Celebrating 40 Israeli and Palestinian peace builders
Three ISM Co-Founders Celebrated, Huwaida Arraf, Ghassan Andoni, Neta Golan
from American Friends Service Committee, 10 May 2007
June 2007 marks the 40th anniversary of the Israeli military occupation of Gaza and the West Bank. At AFSC, we’re taking this time to reflect on the Palestinian-Israeli conflict and to appreciate Palestinians and Israelis who have worked for peace and justice.
During May and June, AFSC presents Faces of Hope – Profiles of Peace. Profiles of Peace includes 40 short biographies of Israeli and Palestinian peace builders. A new profile will be added each weekday beginning May 1 and continuing through June 8. Follow the name links on this page to read each profile.
Also, please mark your calendars on June 10 and 11, 2007 for the rally, teach-in, and lobby day in Washington, DC, The World Says No to Israeli Occupation.
Huwaida Arraf is a co-founder of the Palestinian-led International Solidarity Movement (ISM), which focuses on grassroots community nonviolent organizing to resist the Israeli occupation.
The founders of the ISM believed that bringing international volunteers to support the Palestinians under occupation would reduce the risk of violent repression of Palestinians by the Israeli military. Since its creation in April 2001, some 3,500 activist volunteers from more than 30 different countries have joined the ISM. The organization has been nominated for the Nobel Peace Prize twice, in 2003 and in 2004.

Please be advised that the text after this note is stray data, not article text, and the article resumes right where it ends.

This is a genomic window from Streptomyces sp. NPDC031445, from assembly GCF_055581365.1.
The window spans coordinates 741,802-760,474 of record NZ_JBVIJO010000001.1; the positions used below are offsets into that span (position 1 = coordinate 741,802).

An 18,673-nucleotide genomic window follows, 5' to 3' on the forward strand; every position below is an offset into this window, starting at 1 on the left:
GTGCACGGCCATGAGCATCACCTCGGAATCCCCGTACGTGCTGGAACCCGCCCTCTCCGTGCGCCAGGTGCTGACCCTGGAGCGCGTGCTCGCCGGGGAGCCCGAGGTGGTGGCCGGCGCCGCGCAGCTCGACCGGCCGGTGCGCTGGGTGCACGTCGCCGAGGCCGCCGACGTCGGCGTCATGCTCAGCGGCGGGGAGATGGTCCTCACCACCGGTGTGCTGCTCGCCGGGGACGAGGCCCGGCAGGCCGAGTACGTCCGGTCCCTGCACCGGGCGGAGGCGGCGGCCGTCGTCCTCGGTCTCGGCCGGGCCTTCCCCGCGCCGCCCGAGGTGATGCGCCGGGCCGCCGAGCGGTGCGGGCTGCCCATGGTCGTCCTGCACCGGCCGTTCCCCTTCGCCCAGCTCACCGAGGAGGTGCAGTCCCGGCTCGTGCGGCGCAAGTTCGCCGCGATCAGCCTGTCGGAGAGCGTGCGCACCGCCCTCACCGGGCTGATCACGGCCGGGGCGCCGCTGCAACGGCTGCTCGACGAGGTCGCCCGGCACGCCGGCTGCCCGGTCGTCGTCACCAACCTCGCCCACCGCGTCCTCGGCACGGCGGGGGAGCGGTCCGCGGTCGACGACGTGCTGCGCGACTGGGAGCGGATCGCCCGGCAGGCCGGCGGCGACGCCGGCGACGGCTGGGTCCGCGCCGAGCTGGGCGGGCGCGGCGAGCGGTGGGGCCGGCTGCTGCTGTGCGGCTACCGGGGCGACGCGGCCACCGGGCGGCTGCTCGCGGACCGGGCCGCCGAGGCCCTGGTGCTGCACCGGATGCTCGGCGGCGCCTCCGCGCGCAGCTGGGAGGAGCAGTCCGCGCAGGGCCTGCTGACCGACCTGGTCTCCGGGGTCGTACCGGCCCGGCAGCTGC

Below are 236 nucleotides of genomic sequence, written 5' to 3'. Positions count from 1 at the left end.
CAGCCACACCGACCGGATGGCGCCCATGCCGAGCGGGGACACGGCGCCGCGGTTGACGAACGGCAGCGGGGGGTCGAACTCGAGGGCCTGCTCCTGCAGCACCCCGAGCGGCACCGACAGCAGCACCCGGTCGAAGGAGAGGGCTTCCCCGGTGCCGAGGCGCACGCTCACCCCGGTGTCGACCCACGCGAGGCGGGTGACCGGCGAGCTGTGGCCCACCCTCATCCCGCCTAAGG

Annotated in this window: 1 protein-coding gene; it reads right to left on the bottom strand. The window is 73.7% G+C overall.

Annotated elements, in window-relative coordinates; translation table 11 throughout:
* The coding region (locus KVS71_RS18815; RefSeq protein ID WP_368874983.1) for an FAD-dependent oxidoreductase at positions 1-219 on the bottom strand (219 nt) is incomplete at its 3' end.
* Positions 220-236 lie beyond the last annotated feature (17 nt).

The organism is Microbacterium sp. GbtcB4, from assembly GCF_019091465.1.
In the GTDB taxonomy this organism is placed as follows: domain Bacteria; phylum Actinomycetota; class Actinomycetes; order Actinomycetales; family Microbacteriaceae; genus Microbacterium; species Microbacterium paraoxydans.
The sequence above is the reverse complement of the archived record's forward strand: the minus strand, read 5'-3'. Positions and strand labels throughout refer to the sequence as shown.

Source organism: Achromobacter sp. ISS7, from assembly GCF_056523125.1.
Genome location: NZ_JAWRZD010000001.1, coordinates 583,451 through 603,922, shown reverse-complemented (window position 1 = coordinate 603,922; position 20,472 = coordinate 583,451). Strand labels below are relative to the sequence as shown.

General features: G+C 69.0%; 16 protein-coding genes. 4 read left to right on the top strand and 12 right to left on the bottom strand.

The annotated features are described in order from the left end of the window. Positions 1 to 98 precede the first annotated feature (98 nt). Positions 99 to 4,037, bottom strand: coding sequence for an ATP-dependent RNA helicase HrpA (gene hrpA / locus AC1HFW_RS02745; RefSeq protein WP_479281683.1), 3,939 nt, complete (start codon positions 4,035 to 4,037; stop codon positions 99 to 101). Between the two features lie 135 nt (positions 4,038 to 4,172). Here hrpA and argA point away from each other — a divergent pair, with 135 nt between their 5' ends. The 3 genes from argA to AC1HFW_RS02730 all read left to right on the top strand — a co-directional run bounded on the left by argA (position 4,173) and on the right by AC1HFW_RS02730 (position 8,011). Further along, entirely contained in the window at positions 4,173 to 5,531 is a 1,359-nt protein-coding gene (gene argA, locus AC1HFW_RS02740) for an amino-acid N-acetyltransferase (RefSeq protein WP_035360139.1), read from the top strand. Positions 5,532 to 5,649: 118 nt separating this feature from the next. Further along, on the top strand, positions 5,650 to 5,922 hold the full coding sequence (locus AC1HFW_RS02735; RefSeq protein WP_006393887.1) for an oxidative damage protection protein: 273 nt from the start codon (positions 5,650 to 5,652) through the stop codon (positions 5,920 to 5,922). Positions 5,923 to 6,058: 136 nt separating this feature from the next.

“The Palestinian Intifada, the ‘uprising for freedom,’ has got to be an international struggle. . .,” Arraf says. “[It] is a struggle for freedom, a struggle for basic human dignity and human rights. Anyone who believes in freedom, believes in justice, believes in equality for all people not based on religion or nationality, can join in the struggle.”
Arraf works in the occupied Palestinian territories with local leaders and groups, training international activists to face the Israeli military forces unarmed. She has been arrested more than a dozen times for nonviolent protests in the Occupied Territories, including once for delivering food to the people stranded in the Church of the Nativity in Bethlehem.
Born in Detroit, Michigan, the oldest of five children, Arraf attended the University of Michigan, Ann Arbor, where she obtained degrees in Arabic, Hebrew, and Judaic Studies, as well as political science. As an undergraduate, Arraf co-founded and facilitated an Arab-Jewish dialogue group on her campus and was active in other conflict resolution and co-existence groups. As a junior, she attended the Hebrew University in Jerusalem, and studied the Hebrew language on a Kibbutz. After graduating, Arraf worked at the Arab American Institute in Washington, D.C., promoting the rights of Arab Americans.
In the spring of 2000, Arraf traveled to Jerusalem to serve as program coordinator for Seeds of Peace, a U.S.-based nonprofit organization that promotes dialogue and interactions between young people in regions of conflict, in her case, Palestinians and Israelis. While working at Seeds of Peace, Arraf met her husband, Adam Shapiro, another co-founder of the ISM.
In 2004, Arraf co-edited the book Peace Under Fire, a collection of personal accounts by ISM volunteers, and is currently co-editing a book about the Palestinian resistance. She is a law student at the American University’s Washington College of Law, where she is focusing on International Human Rights and Humanitarian Law, with a special focus on war crimes prosecution. She also co-chairs the Students for Justice in Palestine at the Washington College of Law, serves on the advisory boards of KinderUSA and Imagine Life, and is a member of the steering committee for the U.S. Campaign to End the Israeli Occupation.